Strange thing is though I'm never short of work. I'm booked up well in advance and I'm twice as busy as last year. Its all from referals.

My advertising budget for next year is a big fat zero! I'll still have free line entry in YP and that will do.

I do a good job and I'm very tidy. I always say that the most important tool is the back pack blower. The customer doesn't care about how many saws you have, or how much the climbing kit costs, but if you clear up well it makes all the difference.

I'm interested about what you say about charging less if you feel you've overbid. That has been suggested to me before and I might try it. One question though, if you finish a job a couple of hours earlier than intended, do you make up those hours elsewhere and therefore make it possible to reduce the costs?

If I bid for two days work and do it one and a half I can't always charge less and then go and do a half day somewhere else. I tend to just spend more time clearing up and blowing the lawn and maybe other areas that we didn't even work near just to use up the time. Also I'll take a longer lunch and do some maintenance work on saws etc so the customer feels that we havn't rushed off early.
 

Babberney

Well-Known Member
[ QUOTE ]
If I bid for two days work and do it one and a half I can't always charge less and then go and do a half day somewhere else. I tend to just spend more time clearing up and blowing the lawn and maybe other areas that we didn't even work near just to use up the time. Also I'll take a longer lunch and do some maintenance work on saws etc so the customer feels that we havn't rushed off early.

[/ QUOTE ]

I've worried about this idea, i.e. client sees you leave early and feels cheated. What I've seen most of the time, though, is that they are impressed that you did the work so fast. They get the bid and approved the price; if you can do it faster without any damage or skimping, you've proved you know what you're doing.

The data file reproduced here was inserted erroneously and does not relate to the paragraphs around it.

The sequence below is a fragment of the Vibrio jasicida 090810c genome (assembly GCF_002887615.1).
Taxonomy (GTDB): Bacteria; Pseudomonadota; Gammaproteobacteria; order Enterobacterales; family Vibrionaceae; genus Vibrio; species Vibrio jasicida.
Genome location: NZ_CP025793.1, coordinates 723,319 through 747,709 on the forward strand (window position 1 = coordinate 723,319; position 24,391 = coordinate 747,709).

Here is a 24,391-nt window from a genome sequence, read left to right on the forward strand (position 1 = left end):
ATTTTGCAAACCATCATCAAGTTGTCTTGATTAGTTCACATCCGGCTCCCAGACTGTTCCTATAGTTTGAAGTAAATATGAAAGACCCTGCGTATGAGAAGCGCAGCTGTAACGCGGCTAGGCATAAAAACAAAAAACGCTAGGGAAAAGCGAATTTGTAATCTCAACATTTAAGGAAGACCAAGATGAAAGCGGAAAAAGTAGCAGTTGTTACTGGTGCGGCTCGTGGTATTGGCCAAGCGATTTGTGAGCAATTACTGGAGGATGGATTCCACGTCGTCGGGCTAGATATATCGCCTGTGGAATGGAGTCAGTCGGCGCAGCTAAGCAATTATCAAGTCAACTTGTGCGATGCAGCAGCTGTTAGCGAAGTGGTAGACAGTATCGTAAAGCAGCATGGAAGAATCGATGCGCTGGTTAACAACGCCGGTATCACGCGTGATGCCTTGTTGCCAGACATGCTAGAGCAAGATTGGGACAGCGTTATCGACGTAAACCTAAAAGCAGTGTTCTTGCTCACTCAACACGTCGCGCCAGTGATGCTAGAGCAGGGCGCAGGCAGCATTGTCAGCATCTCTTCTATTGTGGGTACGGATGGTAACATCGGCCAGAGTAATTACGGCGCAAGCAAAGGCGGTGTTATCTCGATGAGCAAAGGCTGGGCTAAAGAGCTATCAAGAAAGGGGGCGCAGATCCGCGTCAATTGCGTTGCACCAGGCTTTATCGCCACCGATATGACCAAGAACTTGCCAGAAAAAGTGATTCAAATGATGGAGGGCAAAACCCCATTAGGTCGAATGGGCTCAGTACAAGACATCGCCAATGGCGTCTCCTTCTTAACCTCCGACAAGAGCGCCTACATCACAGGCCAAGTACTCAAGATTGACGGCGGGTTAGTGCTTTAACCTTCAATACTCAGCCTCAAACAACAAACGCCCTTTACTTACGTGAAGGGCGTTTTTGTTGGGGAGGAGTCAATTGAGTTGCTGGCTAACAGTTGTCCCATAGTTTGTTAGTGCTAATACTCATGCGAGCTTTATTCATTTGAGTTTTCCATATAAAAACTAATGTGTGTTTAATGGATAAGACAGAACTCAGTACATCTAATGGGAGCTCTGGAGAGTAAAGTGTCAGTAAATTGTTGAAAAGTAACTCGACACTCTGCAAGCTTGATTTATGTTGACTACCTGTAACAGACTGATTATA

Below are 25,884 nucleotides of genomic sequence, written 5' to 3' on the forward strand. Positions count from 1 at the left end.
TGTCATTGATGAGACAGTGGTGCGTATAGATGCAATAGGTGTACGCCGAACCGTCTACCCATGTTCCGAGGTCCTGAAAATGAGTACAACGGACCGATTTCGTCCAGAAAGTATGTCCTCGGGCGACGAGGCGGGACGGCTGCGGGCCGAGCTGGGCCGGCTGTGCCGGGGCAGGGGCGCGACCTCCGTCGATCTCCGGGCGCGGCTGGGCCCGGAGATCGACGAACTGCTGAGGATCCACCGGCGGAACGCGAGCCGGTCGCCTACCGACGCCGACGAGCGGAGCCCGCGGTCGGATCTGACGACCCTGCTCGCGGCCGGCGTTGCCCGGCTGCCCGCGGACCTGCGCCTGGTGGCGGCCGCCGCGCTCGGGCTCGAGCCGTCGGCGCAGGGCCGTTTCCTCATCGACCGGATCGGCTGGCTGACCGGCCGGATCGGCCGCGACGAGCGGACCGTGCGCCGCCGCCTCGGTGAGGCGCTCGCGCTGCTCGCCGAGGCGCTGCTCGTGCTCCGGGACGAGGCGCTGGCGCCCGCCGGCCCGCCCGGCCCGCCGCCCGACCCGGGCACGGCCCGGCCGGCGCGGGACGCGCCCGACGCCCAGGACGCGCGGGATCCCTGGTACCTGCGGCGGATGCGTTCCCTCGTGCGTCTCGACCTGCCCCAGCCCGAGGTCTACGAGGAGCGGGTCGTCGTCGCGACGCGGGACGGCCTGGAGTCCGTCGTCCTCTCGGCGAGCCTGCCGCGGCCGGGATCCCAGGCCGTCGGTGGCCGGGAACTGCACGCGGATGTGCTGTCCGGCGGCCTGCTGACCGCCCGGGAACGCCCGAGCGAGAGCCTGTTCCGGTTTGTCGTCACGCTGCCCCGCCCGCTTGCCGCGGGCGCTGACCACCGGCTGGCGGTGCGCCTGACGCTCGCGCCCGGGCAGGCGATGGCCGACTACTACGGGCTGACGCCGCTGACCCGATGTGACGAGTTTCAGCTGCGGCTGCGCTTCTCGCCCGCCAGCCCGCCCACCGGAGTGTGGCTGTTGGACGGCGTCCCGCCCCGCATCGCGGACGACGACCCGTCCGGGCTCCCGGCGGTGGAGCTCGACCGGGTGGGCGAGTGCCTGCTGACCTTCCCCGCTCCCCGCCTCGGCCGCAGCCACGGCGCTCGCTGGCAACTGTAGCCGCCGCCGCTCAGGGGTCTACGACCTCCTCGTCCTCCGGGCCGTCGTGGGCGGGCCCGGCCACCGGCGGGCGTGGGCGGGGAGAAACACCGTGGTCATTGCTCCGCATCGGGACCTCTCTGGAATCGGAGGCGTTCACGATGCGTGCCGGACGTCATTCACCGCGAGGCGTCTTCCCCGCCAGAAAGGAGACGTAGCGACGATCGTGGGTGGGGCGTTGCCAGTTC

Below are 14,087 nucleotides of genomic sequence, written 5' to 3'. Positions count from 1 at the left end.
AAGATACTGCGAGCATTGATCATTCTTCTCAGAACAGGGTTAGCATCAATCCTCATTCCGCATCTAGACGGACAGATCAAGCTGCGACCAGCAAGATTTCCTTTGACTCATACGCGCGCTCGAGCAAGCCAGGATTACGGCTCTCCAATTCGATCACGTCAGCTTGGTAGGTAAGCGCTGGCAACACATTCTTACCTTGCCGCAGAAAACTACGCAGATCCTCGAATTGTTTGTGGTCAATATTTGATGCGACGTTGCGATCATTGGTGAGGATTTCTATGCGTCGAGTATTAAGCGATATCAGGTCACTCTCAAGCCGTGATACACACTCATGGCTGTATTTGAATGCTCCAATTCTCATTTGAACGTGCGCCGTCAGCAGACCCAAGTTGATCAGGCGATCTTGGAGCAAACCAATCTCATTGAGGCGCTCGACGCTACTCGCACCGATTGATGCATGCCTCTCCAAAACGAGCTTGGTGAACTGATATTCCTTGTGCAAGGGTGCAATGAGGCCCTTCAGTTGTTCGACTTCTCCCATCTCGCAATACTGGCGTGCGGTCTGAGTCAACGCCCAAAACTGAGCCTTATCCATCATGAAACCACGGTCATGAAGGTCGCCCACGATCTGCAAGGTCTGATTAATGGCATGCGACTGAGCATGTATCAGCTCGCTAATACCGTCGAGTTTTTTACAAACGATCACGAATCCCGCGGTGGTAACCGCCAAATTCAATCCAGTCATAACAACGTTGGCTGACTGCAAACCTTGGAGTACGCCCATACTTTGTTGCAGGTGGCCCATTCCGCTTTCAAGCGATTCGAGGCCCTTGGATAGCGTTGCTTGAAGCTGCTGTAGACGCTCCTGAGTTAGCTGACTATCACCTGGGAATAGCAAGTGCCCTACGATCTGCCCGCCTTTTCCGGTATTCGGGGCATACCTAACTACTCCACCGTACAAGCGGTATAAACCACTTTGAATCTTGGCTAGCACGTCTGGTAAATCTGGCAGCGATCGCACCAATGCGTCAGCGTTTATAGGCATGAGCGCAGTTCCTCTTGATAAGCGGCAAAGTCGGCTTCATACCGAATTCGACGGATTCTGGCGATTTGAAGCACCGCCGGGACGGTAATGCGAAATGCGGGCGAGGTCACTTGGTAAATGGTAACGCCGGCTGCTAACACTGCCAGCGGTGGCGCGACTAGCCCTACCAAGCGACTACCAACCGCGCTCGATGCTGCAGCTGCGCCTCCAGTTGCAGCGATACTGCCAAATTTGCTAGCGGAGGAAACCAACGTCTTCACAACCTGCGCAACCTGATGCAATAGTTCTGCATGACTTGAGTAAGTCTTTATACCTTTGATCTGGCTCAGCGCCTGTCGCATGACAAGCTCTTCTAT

Doing a thorough cleanup is a good idea and can really make a difference in how happy the clients are, but I think you can dispense with the saw maintenance, long lunches, etc. Don't waste your time trying to look busy.

k
 

Rupe

New Member
I hear what your saying. Mostly the client doesn't know how long the job will take. They get a fixed price for the job and thats that. I know in my mind its one or two days, they might think its a week!

Sometimes they want to know how long your going to be there and thats when I feel bad rushing off. I don't mind hangin around doing some maintenance and stuff, if its a nice day I'd rather do it there than at home, if its wet then no lunch (or tea) breaks and we're gone.

I'm working on a typical example right now. I went to bid for the job, for a nice elderly american couple in their 1million pound summer cottage (winters in LA) and I knew I was the only one bidding. The job was just pruning two large ash trees. I said I could just about do them both in a day but it would be a bit of a rush, and the reply was, don't rush, take two days if you want.

I sent them the price for two days. (Its miles from home so 1.5 days is not really practical, can't fit another job in) Today I did one tree with a decent lunch break, and left by 2.45. Tomorrows tree is smaller and easier. I know I could have done them both in 1 day but I said two, and I appreciate them allowing me to take my time, its a rare priveledge, when most customers want the cheapest job.

We changed chipper blades on site and sharpened saws, but also did a top rate job and left the place spotless. Tomorrow I'll take out a few shrubs for them, which are extra but I won't charge. They are really happy so far and real nice people, I'm not charging them a higher day rate but just allowing more time and they are happy with that so I'm not rushing off.

Shame they can't make a decent cup of tea though!